Sustainable recipes you’ll love

More of us than ever are coming to understand the links between the food we eat and its impact on the planet. Eating a diet rich in legumes and organic vegetables, with a reduced emphasis on meat, is recognized as being better for us and the planet. Read on to discover delicious recipes that will help you include more sustainable ingredients in your meal plans.

Leek and Mushroom Tartines with Wilted Watercress
Watercress is relatively disease and pest resistant, so it doesn’t require pesticides. It’s easy to grow, and it’s packed with nutrition.
1 Tbsp + 1 tsp (15 mL + 5 mL) olive oil, divided
10 mushrooms, mixture of white and brown, cleaned and diced, about 2 cups (500 mL)
2 thyme sprigs
1/4 tsp (1 mL) salt, divided
1 Tbsp (15 mL) lemon juice
1 leek, trimmed, quartered, and diced, about 1 1/2 cups (350 mL)
1 tsp (5 mL) honey
1 cup (250 mL) watercress
2 pieces of whole grain or sourdough bread
Black pepper, to taste
In large skillet on high, heat 1 Tbsp (15 mL) olive oil. When oil is hot, add mushrooms and thyme sprigs and cook for about 5 minutes, shaking pan from time to time to toss, but otherwise keeping movement to a minimum. Once mushrooms are browned, add a pinch of salt and lemon juice, stir through, and tip out onto plate to rest.
Reduce heat to medium and, in the same pan, add remaining 1 tsp (5 mL) olive oil, leeks, and remaining salt. Cook leeks, being careful not to brown, for about 5 minutes, or until just soft. Tip mushrooms and thyme sprigs back into the pan, add honey, and combine with leeks. Remove pan from heat.

Toast 2 pieces of bread. When ready, add watercress to still-warm leek and mushroom mixture and mix through, just wilting watercress. Spoon onto toasted and plated bread and season with black pepper.
Serves 2.
Each serving contains: 238 calories; 7 g protein; 11 g total fat (1 g sat. fat); 29 g total carbohydrates (6 g sugars, 5 g fiber); 495 mg sodium
Herby Lentil Salad with Spinach and Peas
Symbiotic bacteria called Rhizobium invade the roots of lentils and legumes such as peas and beans, allowing them to “fix,” or use, nitrogen. This also improves the quality of the soil they grow in.
1 cup (500 mL) black beluga or French Puy lentils
1 bay leaf
1/4 cup (60 mL) green peas
1/4 cup (60 mL) finely sliced cilantro
1/4 cup (60 mL) finely sliced parsley
1/4 cup (60 mL) finely sliced mint
1/4 cup (60 mL) red wine vinegar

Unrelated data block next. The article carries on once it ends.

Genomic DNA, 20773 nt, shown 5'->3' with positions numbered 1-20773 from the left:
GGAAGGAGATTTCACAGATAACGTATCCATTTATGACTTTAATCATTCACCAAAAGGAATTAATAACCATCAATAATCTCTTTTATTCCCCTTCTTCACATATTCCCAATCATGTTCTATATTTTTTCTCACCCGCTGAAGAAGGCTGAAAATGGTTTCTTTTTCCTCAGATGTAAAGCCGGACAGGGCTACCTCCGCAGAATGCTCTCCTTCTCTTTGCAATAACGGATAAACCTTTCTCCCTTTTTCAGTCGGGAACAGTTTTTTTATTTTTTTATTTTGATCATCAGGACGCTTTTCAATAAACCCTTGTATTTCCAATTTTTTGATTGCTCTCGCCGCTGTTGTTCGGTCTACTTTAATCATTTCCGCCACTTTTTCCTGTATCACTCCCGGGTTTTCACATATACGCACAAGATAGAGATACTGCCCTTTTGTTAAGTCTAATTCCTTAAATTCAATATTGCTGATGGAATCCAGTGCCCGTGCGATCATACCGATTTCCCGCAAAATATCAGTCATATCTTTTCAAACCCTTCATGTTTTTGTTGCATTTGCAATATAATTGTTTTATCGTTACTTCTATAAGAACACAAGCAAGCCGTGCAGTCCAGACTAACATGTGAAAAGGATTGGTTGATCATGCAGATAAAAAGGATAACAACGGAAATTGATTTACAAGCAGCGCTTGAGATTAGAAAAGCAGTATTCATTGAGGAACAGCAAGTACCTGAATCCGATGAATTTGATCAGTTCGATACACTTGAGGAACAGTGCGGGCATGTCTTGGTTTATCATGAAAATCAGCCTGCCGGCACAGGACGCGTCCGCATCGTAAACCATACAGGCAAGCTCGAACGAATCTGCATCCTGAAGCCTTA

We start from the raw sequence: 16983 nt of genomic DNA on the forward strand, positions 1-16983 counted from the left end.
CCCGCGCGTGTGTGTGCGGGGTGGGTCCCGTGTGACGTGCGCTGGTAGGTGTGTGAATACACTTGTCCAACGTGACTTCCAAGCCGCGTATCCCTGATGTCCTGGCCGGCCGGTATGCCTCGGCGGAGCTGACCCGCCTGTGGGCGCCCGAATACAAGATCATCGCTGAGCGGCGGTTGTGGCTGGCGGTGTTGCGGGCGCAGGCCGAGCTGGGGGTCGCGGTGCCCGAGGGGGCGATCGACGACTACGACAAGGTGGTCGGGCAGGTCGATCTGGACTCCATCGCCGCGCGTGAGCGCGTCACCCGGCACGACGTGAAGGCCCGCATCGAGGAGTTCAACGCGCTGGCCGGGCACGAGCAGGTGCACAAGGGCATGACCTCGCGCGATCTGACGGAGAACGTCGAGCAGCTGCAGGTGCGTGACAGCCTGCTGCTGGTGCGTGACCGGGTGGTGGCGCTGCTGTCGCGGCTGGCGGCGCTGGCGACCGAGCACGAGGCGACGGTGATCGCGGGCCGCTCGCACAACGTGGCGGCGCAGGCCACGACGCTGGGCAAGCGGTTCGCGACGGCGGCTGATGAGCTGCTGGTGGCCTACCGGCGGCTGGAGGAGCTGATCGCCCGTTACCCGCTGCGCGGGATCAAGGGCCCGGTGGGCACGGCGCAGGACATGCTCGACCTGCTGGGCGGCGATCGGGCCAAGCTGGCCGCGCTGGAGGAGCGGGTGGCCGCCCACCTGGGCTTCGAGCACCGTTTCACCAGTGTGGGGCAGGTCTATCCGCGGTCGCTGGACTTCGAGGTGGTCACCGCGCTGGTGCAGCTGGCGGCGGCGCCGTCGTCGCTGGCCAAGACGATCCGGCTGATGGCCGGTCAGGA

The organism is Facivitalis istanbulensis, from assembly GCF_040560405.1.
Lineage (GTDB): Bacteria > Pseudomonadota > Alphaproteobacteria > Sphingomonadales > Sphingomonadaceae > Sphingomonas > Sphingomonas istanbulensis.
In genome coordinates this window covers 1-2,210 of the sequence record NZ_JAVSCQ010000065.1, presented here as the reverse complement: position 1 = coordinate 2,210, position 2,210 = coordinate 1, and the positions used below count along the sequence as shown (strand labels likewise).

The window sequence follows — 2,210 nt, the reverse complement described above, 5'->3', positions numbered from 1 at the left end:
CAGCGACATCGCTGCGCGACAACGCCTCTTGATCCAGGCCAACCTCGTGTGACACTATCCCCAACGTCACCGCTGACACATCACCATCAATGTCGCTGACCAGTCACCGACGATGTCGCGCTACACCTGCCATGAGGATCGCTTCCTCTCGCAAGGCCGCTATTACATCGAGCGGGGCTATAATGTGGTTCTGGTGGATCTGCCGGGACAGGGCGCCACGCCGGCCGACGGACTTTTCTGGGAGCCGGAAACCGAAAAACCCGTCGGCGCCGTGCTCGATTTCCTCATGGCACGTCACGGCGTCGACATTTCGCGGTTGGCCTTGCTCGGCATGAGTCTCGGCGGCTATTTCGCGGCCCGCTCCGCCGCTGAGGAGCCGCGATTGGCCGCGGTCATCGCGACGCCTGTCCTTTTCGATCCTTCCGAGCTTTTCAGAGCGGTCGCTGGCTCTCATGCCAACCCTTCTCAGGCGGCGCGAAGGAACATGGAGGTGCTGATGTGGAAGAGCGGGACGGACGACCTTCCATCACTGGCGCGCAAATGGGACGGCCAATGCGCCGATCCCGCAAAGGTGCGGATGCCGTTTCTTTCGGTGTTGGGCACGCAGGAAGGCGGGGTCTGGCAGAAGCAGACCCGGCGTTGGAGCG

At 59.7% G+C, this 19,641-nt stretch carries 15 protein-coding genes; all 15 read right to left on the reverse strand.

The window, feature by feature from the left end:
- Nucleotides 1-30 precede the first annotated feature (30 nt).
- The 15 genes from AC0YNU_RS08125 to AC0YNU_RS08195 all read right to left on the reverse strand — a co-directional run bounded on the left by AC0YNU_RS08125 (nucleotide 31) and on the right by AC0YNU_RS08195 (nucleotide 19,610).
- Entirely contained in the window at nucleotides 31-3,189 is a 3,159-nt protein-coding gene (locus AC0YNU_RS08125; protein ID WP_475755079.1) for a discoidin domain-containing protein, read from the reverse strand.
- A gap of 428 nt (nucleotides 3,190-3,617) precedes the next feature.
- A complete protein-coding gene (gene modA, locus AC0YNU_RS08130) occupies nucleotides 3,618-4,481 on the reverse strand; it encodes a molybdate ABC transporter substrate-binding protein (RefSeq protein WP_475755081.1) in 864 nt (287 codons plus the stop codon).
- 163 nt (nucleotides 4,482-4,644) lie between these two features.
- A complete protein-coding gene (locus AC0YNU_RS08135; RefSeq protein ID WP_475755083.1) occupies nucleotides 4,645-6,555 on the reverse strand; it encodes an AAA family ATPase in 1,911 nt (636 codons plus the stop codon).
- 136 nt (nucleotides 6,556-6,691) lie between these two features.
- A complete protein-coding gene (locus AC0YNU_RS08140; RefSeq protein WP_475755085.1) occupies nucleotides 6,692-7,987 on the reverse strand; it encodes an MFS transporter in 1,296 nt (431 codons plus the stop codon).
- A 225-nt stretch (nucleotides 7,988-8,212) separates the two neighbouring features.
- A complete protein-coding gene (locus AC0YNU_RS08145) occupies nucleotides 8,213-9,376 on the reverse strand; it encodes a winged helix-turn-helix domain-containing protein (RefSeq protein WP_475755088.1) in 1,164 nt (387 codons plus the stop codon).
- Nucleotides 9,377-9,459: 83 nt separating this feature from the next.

1 Tbsp (15 mL) olive oil
1/4 tsp (1 mL) salt
3 green onions, finely sliced
1 cup (500 mL) baby spinach
Pick over lentils, removing pebbles or debris, and rinse. Bring a large pot of water to boil and add lentils and bay leaf. Reduce to medium-low and cook lentils at a slow simmer for 20 minutes, or until tender but not mushy. Drain and rinse with cool water to stop the cooking process.
In separate pot, blanch green peas for 2 to 3 minutes; drain and rinse with cool water.
In small bowl, combine herbs, vinegar, olive oil, and salt.
In large bowl, place cooked and cooled lentils. Pour dressing overtop lentils; add green onions, peas, and baby spinach; and toss together. Tip out onto large shallow platter to serve.
Serves 4.
Each serving contains: 95 calories; 5 g protein; 4 g total fat (1 g sat. fat); 11 g total carbohydrates (1 g sugars, 4 g fiber); 162 mg sodium
Poached Rhubarb with Cinnamon, Mint, and Ginger
Selecting seasonal fruit reduces the need for heating, refrigeration, artificial lighting, pesticides, and increased transport. While rhubarb’s season may be short, the plant is a perennial that can produce for years.
2 cups (500 mL) rhubarb, cut into 1 in (2.5 cm) pieces
1 thumb-size piece of gingerroot, cut into 3 or 4 chunks
1 cinnamon stick
Large mint sprig
1/2 cup (125 mL) orange juice
1/2 cup (125 mL) water
1Tbsp (15 mL) honey
Preheat oven to 375 F (190 C).
In shallow 10 x 10 x 3 in (26 x 26 x 8 cm) baking pan, arrange rhubarb in one layer. Cut ginger in 3 or 4 chunks and add to pan along with cinnamon stick and mint sprig.
In small bowl or jug, mix together orange juice, water, and honey. Pour over rhubarb mixture.
Place baking tray in preheated oven and poach for approximately 20 to 30 minutes. Rhubarb is done when it is fork tender but still retains its shape. Serve over porridge or granola, or use as a dessert topping or cake filling.
Serves 2.
Each serving contains: 86 calories; 2 g protein; 0 g total fat (0 g sat. fat); 21 g total carbohydrates (15 g sugars, 2 g fiber); 8 mg sodium
By Helena McMurdo